Alcoholics cannot be satisfied with lemonade. Likewise, jihadists cannot be neutralised by “reforming” Islam. Research exposes the fallacy that a violent version of Islam is what is attracting European youth to terrorism. What we are witnessing is not so much the radicalisation of Islam as the Islamisation of radicalism. A strain of extremism exists in most societies, manifesting itself in different forms (nationalism, communism, separatism) at different times with varying degrees of violence. Europe is no exception with the Red Brigades, Irish and Basque radicalism ravaging the continent in the 1970s and 1980s. Like alcoholics, fanatics will find their poison.
French political scientist Olivier Roy has researched terrorists, especially in France and Belgium, who successfully conducted operations and, more importantly, those who failed, got caught or aborted their plans. A crucial finding: 95 per cent of them did not even go to mosques! They go to Syria not on theological missions or religious pilgrimages seeking paradise and virgins, but because the jihadi narrative fills a void. This is endorsed by another important finding: a quarter are converts and two-thirds are second-generation immigrants. Lack of integration, loss of a sense of belonging, identity crisis, poor education and joblessness nourish radicalisation. Interestingly, Roy found few first- or third-generation immigrants in the terrorists list. The first generation is busy struggling to survive, the third are better integrated, not least because they speak the host country’s language fluently.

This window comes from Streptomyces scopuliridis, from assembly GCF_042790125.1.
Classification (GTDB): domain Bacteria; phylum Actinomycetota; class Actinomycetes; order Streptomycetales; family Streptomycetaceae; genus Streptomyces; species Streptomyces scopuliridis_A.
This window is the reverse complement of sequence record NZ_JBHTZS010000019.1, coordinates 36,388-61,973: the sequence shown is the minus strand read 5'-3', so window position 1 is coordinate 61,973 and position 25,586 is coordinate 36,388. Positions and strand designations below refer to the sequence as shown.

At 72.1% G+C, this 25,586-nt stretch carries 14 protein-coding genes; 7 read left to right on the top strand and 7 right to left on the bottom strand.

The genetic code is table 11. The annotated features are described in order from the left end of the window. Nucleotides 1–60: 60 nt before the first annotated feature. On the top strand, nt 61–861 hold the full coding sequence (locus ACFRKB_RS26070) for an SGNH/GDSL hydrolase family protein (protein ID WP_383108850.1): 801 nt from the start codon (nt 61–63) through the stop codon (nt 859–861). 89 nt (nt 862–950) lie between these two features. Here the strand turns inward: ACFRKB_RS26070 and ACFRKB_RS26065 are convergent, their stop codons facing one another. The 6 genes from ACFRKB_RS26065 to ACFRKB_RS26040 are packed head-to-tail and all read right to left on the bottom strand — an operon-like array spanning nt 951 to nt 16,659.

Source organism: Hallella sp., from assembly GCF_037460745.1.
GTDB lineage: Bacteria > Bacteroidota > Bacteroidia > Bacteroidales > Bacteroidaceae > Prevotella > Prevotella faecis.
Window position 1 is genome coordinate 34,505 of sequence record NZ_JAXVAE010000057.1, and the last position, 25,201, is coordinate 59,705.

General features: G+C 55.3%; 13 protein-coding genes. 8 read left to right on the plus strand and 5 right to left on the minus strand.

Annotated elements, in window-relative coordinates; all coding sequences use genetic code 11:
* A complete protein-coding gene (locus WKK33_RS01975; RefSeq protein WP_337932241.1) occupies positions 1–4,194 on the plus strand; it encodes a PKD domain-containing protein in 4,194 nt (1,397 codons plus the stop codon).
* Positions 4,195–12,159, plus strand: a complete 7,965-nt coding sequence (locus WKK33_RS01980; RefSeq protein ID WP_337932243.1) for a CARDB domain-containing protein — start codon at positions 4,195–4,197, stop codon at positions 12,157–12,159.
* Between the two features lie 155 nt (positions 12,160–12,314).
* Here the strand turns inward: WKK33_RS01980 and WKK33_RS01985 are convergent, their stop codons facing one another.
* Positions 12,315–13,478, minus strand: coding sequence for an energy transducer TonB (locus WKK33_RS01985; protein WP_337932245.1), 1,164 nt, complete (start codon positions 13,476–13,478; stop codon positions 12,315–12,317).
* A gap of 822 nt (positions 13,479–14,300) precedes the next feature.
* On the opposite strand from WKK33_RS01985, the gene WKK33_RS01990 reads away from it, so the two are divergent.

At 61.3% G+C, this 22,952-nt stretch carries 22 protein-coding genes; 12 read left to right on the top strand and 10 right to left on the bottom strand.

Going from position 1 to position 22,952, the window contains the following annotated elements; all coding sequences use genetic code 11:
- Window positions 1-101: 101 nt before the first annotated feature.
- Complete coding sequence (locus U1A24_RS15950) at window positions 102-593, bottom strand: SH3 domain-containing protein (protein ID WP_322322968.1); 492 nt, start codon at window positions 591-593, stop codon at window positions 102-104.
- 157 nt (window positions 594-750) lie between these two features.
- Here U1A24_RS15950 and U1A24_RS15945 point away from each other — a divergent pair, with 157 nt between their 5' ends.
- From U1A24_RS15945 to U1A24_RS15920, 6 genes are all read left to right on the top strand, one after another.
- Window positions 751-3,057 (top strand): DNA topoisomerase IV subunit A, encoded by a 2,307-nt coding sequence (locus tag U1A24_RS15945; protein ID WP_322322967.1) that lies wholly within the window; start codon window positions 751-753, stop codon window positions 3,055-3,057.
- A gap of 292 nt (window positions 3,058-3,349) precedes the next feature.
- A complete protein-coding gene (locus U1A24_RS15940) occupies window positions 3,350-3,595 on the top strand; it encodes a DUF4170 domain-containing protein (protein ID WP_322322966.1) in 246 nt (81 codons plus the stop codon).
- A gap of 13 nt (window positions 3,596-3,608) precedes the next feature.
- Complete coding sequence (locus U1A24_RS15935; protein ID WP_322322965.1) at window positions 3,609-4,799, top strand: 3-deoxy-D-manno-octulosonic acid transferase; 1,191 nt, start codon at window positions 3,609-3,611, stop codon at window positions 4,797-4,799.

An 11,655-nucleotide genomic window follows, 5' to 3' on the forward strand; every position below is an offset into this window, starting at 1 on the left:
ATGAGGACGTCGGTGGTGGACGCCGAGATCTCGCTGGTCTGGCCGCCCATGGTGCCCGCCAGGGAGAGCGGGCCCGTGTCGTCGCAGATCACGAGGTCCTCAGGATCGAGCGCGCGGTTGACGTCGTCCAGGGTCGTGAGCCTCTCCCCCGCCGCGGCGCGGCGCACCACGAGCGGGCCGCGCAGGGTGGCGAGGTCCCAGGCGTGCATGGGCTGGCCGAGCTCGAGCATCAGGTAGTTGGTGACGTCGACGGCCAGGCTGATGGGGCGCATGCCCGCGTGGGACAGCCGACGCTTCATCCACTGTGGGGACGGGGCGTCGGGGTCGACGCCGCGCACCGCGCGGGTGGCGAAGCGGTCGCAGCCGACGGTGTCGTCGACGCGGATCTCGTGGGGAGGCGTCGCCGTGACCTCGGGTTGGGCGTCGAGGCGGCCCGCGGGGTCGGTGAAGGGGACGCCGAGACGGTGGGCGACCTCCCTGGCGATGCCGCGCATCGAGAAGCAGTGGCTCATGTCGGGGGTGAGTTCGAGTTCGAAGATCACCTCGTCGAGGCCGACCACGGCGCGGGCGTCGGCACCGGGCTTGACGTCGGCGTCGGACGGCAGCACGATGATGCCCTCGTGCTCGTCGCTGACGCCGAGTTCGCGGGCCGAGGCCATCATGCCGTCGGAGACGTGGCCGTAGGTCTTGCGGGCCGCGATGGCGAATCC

Most of the terrorists are young and come from ghetto neighbourhoods. But if that is all it took, or the assumption that youngsters chafing against police mistreatment or racial slurs seek revenge, then there would be millions of Muslim terrorists. Roy points out there are additional distinct and common patterns among these terrorists. Youngsters interested in body building are enticed by Islamic State videos of strong men in Kalashnikovs. The era of “professional terrorists” who came from the Middle East to strike terror in the west have morphed to homegrown terrorists. In the past, they fled after attacking. Now they choose to die. Car bombs have given way to suicide bombings. In one instance, the attacker detonated explosives under his car seat. Clearly, there is a fascination with death. It is not that all who go to Syria want to die. The point is: those who commit acts of terror opt for istishhad or heroic martyrdom.
Another interesting pattern: pairs of brothers getting radicalised. In the Paris Bataclan theatre massacre, among the 20 attackers were five pairs of brothers. So not only the internet, but word of mouth, family ties and socialisation, however limited, also contribute to radicalisation. The absence of a strong father figure is a common factor. But intriguingly, a quarter of the terrorists fathered a child in the year preceding the attack.
Another key finding: 50 per cent of the jihadists have a history in petty delinquency. Contrary to public perception, the top recruitment hub is not the mosque but the jail. This is true not only in Europe, but also in Indonesia, the Middle East, Australia and the United States. Al Qaeda leader Abu Musab al-Zarqawi, nicknamed “Shaikh of the slaughterers” for his grisly beheadings, was a lapsed Jordanian Muslim and street hoodlum radicalised in jail by a jihadist ideologue. The Toulouse and Charlie Hebdo attackers in France were petty criminals who used their illicit network to buy weapons with money earned from felony. Prisons also serve as universities of crime where callow terrorists learn from criminals the much-needed tradecraft of planning and executing offences. Many inmates emerge from jails far more dangerous than when they entered. Hundreds of jihadists will be released from European prisons in the next few years. To avert danger, authorities must brew a solution in which a key ingredient is reforming jails, not Islam.
Pratap is an author and journalist.